Tuesday, September 30, 2008

Whose Word Matters?

Adapted from the message given Sunday, September 21, 2008 at Titusville Branch Fellowship.

“If anyone comes to Me, and does not hate his own father and mother and wife and children and brothers and sisters, yes, and even his own life, he cannot be My disciple” Luke 14:26.

Most would agree that Jesus' words here are telling us that our parents, spouses, siblings and children should not take first place in our hearts and lives. He alone should be first.

I would like to suggest another application of this verse: Sometimes what these people have said to us carries more weight than what Jesus says. Their view of us is more important to us than his view of us. What they think about us rises to a place of supremacy over what he thinks about us. And this usually happens subconsciously.

Walking Wounded
There are wounds in many of our hearts from the past, wounds caused by people most important to us. Real, serious, deep, and untouchable wounds. Intentionally or not, they have been inflicted through words or actions that have berated us. Worst of all, many of us have fallen in line and turned on ourselves, believing a lie that we are worthless.

We protect these hurts by building walls around them: sanctuaries to their existence. We instinctively create these defensive mechanisms to keep people from hurting us again. In the process, we distance Jesus from these untouchable areas. He wants to bring healing and life. But holding onto the pain of the past, we don’t allow him access to these remote places of the heart.

These hurts hinder us and hold us back. They cripple us and keep us from walking in the fullness of who Christ is in us. Instead we walk in insecurity, measuring our worth by what we think others think about us. And we don’t experience life to the full as Jesus wants to give it.

Distant Echoes of the Past
Jesus doesn’t want anyone to displace him in our hearts. But how about their words, their actions, or their views of us? Do they hold sway against Christ’s words, actions, and view? Does his word take second place to what has been spoken about us in the past? Does Christ’s death on the cross speak more to us about our worth than what others have done to us?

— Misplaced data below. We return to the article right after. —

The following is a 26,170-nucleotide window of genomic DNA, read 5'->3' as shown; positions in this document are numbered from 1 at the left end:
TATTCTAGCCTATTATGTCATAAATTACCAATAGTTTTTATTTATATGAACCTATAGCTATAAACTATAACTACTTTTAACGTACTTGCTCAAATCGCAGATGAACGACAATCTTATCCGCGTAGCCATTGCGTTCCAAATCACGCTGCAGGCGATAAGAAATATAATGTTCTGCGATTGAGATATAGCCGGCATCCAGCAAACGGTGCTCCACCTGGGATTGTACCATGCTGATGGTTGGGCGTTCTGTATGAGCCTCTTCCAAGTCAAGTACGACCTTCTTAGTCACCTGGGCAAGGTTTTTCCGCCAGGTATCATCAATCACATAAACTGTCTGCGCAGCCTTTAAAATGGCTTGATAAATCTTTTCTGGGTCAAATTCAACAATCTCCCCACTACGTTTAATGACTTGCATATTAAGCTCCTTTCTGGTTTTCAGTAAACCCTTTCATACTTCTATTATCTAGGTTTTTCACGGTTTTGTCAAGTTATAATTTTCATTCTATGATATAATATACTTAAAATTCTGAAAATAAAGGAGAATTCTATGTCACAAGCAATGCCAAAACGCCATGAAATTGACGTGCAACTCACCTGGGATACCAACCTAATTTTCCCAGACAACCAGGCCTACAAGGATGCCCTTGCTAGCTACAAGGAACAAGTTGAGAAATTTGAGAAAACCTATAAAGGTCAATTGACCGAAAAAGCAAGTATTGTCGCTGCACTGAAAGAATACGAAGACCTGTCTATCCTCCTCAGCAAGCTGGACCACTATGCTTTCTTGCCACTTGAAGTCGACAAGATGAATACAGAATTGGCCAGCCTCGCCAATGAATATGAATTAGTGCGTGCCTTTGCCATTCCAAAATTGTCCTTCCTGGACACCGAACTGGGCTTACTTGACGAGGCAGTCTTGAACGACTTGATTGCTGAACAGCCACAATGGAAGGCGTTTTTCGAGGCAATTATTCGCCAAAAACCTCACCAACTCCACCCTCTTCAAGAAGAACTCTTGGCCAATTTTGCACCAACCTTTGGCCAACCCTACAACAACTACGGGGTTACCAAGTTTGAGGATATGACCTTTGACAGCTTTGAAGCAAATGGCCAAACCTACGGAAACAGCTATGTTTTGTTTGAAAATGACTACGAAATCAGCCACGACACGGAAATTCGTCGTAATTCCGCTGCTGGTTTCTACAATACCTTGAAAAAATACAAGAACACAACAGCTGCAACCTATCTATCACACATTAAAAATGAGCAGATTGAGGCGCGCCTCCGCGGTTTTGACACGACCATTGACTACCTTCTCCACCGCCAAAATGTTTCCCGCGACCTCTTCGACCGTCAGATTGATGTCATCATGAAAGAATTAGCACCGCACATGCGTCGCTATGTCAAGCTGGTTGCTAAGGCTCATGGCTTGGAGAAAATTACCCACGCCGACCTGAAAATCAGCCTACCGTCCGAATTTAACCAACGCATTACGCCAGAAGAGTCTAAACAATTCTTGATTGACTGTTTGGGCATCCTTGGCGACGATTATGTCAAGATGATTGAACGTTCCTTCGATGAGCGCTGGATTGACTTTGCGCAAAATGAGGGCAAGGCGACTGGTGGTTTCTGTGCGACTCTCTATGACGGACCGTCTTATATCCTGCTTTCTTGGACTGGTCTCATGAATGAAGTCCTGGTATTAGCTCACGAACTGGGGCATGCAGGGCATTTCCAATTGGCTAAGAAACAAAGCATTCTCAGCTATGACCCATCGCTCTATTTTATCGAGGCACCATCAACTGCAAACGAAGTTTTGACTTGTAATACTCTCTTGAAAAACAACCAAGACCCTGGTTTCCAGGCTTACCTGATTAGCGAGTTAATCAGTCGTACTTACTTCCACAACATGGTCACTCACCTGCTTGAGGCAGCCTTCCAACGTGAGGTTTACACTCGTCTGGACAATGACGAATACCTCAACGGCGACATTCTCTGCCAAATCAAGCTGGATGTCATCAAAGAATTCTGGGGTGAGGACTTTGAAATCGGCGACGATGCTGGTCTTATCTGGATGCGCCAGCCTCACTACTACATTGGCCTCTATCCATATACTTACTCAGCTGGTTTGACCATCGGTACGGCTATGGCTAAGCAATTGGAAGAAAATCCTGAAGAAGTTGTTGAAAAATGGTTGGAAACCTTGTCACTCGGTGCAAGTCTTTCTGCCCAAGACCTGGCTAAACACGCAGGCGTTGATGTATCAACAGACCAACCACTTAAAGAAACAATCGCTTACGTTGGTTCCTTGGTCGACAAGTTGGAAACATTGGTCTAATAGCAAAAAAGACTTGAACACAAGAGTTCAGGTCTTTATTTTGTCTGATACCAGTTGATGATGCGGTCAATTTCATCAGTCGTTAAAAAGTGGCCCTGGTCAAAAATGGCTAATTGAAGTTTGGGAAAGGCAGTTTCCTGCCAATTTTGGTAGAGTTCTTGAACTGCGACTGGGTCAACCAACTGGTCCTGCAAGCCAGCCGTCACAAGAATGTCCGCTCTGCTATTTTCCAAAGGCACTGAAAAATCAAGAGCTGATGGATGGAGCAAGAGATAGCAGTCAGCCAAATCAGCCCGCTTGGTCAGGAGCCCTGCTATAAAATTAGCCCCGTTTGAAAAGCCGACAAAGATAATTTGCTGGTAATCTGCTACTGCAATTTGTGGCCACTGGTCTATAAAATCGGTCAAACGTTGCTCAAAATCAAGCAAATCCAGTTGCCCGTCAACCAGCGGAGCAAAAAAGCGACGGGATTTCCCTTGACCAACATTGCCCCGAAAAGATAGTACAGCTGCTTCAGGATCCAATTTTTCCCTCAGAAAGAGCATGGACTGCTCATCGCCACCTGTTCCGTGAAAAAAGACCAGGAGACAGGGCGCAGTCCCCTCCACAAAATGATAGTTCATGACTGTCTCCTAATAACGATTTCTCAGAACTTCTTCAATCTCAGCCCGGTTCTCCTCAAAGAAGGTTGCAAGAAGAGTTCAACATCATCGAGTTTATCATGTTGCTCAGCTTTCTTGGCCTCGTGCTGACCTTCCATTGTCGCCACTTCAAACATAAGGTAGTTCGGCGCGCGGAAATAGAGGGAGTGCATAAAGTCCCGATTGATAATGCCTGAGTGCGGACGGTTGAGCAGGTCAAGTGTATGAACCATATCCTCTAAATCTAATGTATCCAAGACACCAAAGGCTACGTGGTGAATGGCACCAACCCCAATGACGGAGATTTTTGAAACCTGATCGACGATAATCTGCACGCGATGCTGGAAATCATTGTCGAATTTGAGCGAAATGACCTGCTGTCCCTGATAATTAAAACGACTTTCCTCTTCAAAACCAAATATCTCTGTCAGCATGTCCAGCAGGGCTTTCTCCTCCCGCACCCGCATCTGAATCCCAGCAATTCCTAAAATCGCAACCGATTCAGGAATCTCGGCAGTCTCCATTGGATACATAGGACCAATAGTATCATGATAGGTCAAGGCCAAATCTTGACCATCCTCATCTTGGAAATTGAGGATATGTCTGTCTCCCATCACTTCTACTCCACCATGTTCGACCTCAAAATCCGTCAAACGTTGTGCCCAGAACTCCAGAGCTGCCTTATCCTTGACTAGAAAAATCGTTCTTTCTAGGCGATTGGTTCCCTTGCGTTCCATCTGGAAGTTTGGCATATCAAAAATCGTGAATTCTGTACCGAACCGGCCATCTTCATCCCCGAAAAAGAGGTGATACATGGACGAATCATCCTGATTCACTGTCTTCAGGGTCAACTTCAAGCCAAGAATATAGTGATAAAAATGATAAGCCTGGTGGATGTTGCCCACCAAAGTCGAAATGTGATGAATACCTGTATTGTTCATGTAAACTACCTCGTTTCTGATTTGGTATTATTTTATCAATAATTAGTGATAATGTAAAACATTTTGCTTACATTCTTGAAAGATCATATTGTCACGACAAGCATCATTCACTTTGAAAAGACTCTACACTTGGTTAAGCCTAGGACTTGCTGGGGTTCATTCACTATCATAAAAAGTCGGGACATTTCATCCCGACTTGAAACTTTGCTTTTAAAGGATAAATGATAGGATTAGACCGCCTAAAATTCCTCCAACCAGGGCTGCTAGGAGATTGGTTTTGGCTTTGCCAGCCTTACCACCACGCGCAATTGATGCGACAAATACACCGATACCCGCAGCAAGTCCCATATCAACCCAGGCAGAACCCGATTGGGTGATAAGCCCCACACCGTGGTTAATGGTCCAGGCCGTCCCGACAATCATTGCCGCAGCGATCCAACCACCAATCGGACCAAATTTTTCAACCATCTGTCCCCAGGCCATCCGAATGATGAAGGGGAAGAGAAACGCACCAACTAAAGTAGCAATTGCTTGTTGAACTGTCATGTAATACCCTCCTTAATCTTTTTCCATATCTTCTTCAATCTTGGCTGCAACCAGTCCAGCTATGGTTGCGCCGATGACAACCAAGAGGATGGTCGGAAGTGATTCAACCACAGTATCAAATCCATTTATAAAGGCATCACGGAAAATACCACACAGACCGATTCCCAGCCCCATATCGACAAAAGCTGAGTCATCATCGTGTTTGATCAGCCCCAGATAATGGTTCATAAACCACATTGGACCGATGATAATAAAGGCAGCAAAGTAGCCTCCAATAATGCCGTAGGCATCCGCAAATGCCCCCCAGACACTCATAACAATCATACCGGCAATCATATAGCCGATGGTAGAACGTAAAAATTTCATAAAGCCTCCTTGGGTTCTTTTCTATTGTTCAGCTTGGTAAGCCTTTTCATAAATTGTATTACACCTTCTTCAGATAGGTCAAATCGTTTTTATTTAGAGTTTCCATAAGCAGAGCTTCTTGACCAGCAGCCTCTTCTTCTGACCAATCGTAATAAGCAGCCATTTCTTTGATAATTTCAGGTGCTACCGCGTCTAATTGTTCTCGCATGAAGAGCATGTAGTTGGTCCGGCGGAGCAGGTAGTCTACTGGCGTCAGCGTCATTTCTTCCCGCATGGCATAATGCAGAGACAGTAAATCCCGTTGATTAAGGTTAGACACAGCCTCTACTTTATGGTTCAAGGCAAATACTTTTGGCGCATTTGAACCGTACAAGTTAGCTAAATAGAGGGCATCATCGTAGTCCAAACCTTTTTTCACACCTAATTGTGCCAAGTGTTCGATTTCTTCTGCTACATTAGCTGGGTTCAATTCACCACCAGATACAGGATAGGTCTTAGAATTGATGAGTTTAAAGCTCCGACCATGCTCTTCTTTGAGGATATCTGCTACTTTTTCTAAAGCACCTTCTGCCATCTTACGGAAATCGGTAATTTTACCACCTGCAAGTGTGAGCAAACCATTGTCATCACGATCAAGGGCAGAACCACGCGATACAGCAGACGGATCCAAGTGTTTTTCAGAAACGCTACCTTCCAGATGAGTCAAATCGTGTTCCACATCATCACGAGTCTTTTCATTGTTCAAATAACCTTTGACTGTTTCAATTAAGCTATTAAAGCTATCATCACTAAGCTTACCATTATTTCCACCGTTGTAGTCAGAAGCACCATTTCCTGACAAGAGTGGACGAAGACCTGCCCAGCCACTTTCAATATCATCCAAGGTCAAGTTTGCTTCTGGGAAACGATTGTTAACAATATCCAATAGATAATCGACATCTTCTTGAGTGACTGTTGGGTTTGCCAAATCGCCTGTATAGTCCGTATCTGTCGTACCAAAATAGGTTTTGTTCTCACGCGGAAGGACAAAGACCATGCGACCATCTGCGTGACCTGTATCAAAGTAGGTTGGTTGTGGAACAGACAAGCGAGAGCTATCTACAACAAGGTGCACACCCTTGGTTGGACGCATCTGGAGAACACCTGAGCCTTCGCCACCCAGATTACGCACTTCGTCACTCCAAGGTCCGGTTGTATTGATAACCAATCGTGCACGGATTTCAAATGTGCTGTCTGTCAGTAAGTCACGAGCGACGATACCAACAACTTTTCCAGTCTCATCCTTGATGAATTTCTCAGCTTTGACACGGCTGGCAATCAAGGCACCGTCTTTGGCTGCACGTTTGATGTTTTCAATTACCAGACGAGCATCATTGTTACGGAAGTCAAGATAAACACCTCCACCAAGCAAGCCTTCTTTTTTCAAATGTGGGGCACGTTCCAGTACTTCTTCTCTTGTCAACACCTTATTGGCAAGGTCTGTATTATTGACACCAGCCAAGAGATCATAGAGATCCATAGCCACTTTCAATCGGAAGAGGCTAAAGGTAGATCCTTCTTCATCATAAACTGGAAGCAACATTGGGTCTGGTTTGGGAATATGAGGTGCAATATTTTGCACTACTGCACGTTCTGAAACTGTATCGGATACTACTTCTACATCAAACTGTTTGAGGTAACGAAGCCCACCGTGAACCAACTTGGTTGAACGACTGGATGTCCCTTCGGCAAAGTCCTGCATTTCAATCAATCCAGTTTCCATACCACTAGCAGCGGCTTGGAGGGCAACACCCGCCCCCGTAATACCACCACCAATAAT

Of course, in theory, we would say yes. But what about when we are hard-pressed and caught off-guard? Again and again, we hear in our hearts the distant echoes of those who have betrayed our love and trust. We are boxed in and hindered because of insecurities rooted in past hurts.

A Difficult Cross
Jesus goes on to say that if we don’t carry our cross and follow him we cannot be his disciple. A disciple is one who imitates his master. Jesus was absolutely secure in the Father’s love. And he was unswayed when those closest to him abandoned him. His view of who he was in his Father’s eyes was unswerving. Are we secure in the Father’s love? Do we believe Jesus’ declaration of our worth?

Resting in his view of us can be a difficult cross to carry. Sure, we can deny ourselves in many areas. What about denying ourselves the right to believe we are worthless? We can easily see other people’s worth and yet be blind to our equality with them. When we deny our worth, what are we saying about Christ’s death on the cross for us? Are we putting other people’s words in supremacy over his?

Giving Place to Christ's Word
Can we allow Christ’s words to penetrate into these deep areas of hurt and insecurity? Can we love his words and hate all others’?

Can we grant Jesus access beyond the walls that enshrine the words and wounds of the past? After all, Jesus’ word about us and our worth is what really matters.

His isn’t just the final word, it is the only word.


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